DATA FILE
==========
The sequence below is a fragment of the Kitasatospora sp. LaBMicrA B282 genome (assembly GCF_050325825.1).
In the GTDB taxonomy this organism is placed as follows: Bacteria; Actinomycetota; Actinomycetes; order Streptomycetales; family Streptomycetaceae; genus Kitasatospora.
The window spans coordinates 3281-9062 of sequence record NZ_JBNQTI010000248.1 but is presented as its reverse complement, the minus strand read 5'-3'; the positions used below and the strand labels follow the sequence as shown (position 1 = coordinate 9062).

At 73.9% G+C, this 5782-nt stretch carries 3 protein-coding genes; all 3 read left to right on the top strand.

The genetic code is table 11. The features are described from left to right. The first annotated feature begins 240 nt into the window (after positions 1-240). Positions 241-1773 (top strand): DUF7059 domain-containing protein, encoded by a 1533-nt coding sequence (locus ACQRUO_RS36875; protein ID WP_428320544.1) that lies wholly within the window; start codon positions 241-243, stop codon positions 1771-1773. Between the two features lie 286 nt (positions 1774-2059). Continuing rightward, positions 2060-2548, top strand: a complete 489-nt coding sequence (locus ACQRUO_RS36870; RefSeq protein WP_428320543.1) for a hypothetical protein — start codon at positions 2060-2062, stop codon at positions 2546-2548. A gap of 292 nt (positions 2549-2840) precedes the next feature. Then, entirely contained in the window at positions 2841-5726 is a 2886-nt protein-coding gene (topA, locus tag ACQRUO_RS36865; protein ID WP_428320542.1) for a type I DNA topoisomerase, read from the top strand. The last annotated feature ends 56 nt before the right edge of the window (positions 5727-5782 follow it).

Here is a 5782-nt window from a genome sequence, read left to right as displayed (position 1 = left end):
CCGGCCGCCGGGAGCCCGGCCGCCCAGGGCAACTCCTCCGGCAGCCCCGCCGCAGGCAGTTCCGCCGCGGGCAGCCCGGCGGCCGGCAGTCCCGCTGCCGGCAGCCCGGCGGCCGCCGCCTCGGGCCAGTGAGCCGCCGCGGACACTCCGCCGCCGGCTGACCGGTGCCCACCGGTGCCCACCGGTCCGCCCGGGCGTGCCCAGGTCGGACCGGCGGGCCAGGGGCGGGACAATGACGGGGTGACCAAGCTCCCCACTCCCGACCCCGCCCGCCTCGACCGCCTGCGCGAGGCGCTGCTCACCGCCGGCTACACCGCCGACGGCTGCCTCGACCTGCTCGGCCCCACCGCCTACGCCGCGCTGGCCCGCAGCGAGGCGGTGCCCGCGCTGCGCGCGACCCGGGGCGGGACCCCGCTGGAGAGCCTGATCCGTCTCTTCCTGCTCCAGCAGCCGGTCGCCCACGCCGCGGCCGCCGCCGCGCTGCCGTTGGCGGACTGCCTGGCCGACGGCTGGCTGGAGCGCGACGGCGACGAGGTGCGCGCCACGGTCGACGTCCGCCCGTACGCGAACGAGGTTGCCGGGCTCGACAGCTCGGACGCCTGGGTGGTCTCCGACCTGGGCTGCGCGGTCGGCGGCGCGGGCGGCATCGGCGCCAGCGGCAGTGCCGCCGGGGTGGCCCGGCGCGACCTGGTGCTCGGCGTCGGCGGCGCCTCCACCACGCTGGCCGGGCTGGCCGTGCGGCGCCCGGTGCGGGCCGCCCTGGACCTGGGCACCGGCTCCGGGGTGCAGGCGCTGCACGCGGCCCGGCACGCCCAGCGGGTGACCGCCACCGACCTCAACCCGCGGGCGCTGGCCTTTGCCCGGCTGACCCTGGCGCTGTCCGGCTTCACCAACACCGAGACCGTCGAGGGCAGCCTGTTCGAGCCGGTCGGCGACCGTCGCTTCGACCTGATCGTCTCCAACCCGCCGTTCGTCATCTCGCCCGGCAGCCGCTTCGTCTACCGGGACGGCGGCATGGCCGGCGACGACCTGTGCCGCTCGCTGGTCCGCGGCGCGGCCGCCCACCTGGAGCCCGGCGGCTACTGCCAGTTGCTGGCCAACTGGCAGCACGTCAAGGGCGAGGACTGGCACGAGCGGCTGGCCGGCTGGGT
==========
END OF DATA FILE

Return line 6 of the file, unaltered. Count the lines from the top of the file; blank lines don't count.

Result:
Here is a 5782-nt window from a genome sequence, read left to right as displayed (position 1 = left end):